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Burning of Chambersburg re-enactment draws huge crowd

July 22, 2012|By ROXANN MILLER | roxann.miller@herald-mail.com
  • David Wayne Shuey, playing Gen. John McCausland, tells Chambersburg residents that the town needs to pay a ransom or the Confederates will burn it down. That's exacltly what happened on July 30, 1864. Shuey's drama was part of the Burning of Chambersburg re-enactment Saturday night in the town square.
By Roxann Miller, Staff Writer

CHAMBERSBURG, Pa. — “The rebels are coming. They’re right behind me,” a female voice declared from the crowd during Saturday night’s re-enactment of the burning of Chambersburg on Memorial Square.

That warning was followed by the sound of horse hooves and the abrupt entrance at courthouse plaza of Confederate Gen. John McCausland demanding that Chambersburg pay a hefty ransom.

“We will give you an opportunity that the Yankees did not give our brethren in the Shenandoah Valley. You will raise a ransom or this city will be burned,” said David Wayne Shuey, who portrayed McCausland.

On July 30, 1864, Chambersburg was ordered to pay $100,000 in gold or $500,000 in Yankee greenbacks, or the town would be set on fire, starting with the courthouse.

Keven Walker portrayed Jacob Hoke, a merchant on the square of Chambersburg in 1864, who witnessed the burning of Chambersburg. He also served as the narrator for Saturday’s event.

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“Mr. Hoke, I suspect you do not take our threats seriously,” Shuey said as McCausland. “Start with the courthouse, and then the town hall. Then move down Main Street. Light this town ablaze.”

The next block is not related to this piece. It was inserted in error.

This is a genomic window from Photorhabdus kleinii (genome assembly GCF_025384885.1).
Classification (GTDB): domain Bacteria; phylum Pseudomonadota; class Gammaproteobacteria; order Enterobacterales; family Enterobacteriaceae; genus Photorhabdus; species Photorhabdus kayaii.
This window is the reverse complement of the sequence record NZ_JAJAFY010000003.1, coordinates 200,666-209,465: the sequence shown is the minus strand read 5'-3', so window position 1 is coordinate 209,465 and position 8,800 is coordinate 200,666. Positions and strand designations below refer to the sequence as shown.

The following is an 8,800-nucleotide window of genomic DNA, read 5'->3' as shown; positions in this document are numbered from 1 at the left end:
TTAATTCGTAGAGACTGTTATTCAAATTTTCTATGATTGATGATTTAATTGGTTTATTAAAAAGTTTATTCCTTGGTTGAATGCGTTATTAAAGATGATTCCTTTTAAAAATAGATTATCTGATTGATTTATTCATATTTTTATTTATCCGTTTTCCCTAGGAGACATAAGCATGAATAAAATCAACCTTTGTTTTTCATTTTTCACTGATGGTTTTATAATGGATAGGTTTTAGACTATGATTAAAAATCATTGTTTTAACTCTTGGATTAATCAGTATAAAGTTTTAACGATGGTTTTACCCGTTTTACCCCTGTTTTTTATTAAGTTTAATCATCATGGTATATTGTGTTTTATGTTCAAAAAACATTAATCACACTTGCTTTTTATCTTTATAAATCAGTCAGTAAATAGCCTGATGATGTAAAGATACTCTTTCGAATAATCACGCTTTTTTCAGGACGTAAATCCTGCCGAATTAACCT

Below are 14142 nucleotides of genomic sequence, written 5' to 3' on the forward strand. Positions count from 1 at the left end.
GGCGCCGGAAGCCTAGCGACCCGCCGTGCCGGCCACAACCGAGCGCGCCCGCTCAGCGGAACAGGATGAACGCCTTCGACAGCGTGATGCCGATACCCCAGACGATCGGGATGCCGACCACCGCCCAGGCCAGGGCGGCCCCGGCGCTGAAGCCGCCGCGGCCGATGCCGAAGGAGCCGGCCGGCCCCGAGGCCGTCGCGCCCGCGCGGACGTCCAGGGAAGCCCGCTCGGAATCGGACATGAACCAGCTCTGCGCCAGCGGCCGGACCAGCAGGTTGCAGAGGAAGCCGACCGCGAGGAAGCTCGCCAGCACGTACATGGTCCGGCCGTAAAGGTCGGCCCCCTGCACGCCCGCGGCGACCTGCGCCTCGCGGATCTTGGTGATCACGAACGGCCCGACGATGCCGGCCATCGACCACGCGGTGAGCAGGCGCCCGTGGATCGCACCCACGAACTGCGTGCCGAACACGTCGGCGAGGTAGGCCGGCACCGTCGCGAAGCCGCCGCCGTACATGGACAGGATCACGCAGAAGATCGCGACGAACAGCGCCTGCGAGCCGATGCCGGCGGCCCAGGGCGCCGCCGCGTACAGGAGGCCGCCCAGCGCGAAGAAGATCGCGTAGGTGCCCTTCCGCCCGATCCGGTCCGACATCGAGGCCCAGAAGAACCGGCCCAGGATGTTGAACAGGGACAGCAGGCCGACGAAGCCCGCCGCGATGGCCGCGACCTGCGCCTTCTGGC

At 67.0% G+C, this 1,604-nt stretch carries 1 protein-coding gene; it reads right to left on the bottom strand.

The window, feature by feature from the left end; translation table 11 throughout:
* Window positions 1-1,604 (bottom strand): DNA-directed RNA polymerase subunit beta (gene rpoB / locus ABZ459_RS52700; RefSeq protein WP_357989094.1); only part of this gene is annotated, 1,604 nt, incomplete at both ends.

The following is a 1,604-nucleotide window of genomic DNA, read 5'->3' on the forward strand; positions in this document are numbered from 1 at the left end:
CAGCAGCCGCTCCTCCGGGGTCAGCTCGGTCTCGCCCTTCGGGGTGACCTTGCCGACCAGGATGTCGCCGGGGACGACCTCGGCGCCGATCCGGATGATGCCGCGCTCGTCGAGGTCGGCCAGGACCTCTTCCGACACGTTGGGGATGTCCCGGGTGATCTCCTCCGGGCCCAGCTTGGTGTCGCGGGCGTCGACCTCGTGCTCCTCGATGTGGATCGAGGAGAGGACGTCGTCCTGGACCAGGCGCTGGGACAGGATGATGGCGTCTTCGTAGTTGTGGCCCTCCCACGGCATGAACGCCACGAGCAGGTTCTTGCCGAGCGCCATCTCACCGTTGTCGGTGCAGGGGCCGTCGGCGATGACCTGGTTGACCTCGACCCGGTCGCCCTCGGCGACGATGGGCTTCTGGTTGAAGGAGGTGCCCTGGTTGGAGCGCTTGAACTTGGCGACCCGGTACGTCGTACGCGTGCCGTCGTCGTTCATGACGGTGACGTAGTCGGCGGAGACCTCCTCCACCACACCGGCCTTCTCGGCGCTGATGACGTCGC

As the smoke began to roll down Main Street, 6,000 people stood spellbound watching history repeat itself — this time using the magic of LED lights and atmospheric effects to simulate fire.

Eslinger Lighting of Enola, Pa., produced the lighting effects.

“It was virtually hell on earth here in Chambersburg. Every block was filled with smoke,” Walker said while portraying Hoke.

“It’s important to remember that this did not happen in a far-off place. It happened right here where you are standing,” he said.

Jarrett Johnson was born and raised in Chambersburg.

He watched the hourlong event with his wife, April, and 20-month old son, Gabriel.

“It was nice to see. I love Civil War stuff,” Johnson said.

He said he’d like to see the light show expanded to include more downtown buildings.

Lauren Mellott, 15, and her brother, Tyler, of Chambersburg, watched the re-creation of the historic event Saturday.

“It was really eye-opening,” Lauren said. “I really enjoy history myself, so being able to kind of relive that experience and be in the shoes of what those people felt was a really neat experience.”

Tyler said he knew the story of the burning of Chambersburg, but really felt sad for the people who lost their homes in 1864.

Phyllis and Ken Peiffer of Chambersburg are interested in history.

“I’m thrilled they have such a wonderful crowd. I see a lot of children here, which I think is great that they learn the history of what happened here,” Phyllis Peiffer said.

Janet Pollard, tourism director for the Franklin County Visitors Bureau, which sponsors the event, said the re-enactment has a wide appeal.

“We were very successful in pulling people from outside the area, as well as locally,” she said. “We were bringing people from Philadelphia, (Washington) D.C., Baltimore, Maryland, Lancaster, Hershey and York . I’m excited about the opportunities that this event offers.”

In 2011, about 3,000 attended the historic re-creation of the burning of Chambersburg. Pollard said this year’s attendance doubled that.

“We’re building on this and hoping by 2014 for the 150th of the burning (of Chambersburg) that we have a really well-rounded event,” Pollard said.

She said there’s a lot of history in Franklin County that bears acknowledging.

“This is a commemoration of the 1864 burning, and the rebirth of the town. In a lot of ways, it kind of reflects what happened with the Civil War because the country was torn apart. But it did come back together, and it moved forward — it grew together,” she said.

Pollard said the event cost approximately $15,000, but next year she hopes to secure a national sponsor to offset the expense.

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